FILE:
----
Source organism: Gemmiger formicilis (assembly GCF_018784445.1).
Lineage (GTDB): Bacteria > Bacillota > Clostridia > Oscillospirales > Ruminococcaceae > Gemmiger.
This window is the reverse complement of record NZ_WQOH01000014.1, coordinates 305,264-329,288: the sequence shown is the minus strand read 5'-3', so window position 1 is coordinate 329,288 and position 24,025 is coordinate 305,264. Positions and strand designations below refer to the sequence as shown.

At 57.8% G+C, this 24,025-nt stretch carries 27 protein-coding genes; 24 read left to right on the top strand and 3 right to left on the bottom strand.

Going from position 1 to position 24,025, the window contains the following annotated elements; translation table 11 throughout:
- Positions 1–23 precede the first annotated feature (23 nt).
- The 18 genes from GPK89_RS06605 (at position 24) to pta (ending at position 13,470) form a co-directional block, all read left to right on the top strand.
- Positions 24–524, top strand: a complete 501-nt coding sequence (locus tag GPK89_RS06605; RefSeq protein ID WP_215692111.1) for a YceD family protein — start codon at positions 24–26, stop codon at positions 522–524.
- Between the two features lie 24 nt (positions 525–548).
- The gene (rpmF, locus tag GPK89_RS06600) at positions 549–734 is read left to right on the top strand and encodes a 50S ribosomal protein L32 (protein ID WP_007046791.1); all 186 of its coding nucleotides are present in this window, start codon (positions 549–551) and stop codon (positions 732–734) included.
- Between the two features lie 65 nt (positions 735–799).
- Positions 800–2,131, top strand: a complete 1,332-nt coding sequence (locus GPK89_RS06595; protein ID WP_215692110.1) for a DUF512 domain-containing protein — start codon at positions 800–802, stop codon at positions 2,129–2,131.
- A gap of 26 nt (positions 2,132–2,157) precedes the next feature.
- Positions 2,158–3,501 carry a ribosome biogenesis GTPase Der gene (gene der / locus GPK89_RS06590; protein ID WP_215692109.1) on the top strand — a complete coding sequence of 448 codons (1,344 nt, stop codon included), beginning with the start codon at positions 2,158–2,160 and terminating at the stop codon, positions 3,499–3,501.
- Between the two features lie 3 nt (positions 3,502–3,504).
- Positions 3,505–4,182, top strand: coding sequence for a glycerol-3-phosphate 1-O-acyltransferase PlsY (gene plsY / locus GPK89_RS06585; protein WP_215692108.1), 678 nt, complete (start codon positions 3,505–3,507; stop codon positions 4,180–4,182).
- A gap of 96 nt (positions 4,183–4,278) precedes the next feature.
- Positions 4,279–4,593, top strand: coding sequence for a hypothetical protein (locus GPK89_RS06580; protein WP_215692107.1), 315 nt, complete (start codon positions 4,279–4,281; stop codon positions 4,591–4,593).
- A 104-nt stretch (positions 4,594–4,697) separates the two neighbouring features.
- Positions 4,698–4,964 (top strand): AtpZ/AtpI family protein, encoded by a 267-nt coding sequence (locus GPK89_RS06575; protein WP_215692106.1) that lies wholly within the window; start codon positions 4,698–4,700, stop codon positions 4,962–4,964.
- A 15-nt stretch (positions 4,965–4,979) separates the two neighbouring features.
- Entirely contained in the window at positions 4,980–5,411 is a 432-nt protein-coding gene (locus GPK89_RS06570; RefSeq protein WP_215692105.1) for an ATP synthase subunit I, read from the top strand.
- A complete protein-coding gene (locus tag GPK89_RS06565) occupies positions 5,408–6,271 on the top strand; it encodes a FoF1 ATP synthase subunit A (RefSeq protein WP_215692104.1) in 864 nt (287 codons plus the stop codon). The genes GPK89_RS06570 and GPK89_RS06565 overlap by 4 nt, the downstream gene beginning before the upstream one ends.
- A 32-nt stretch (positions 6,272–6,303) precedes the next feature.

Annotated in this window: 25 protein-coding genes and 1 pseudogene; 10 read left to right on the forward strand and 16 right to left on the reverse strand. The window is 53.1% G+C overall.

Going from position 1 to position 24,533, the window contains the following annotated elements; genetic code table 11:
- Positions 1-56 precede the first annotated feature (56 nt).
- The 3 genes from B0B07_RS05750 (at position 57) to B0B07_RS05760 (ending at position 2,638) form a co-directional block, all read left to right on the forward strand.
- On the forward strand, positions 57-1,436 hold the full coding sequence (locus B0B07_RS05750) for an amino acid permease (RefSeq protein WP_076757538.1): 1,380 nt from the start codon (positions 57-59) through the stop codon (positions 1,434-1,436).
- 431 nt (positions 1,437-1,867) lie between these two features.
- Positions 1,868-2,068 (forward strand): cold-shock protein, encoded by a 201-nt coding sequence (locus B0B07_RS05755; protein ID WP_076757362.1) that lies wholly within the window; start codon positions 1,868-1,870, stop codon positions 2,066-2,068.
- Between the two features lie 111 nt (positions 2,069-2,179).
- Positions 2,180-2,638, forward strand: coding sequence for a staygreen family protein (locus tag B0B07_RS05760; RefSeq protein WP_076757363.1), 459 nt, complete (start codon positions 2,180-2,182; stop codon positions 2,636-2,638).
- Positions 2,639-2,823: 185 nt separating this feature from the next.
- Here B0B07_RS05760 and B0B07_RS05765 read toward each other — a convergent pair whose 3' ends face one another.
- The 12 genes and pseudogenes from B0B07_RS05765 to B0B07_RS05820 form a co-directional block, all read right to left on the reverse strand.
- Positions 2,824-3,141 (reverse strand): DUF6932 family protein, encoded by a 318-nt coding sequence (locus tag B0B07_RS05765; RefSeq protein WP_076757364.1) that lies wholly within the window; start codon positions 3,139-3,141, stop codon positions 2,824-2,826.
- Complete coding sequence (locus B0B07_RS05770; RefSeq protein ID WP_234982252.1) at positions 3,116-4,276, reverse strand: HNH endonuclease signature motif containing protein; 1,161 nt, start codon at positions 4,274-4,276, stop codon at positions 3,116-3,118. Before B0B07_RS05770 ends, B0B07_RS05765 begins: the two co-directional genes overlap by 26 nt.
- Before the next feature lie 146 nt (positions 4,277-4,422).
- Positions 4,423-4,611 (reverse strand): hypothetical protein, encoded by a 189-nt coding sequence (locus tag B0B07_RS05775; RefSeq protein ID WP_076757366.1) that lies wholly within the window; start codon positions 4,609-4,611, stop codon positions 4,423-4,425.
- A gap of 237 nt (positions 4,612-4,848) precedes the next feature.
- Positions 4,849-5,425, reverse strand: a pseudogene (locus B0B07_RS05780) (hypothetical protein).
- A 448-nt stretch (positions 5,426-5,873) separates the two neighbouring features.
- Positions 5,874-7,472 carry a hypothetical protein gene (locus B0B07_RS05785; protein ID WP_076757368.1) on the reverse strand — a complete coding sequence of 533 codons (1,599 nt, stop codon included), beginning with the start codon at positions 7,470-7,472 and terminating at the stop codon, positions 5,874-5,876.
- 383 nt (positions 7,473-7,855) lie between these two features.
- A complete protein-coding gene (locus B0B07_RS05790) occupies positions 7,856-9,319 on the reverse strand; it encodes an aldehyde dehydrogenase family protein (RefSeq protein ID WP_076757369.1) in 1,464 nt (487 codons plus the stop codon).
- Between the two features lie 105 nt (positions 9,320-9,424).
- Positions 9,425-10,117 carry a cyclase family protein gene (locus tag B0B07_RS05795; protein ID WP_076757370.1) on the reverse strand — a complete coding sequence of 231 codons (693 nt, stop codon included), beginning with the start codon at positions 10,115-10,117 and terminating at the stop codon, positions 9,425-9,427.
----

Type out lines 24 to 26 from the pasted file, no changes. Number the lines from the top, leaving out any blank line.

- A 32-nt stretch (positions 6,272–6,303) precedes the next feature.

Annotated in this window: 25 protein-coding genes and 1 pseudogene; 10 read left to right on the forward strand and 16 right to left on the reverse strand. The window is 53.1% G+C overall.

Going from position 1 to position 24,533, the window contains the following annotated elements; genetic code table 11: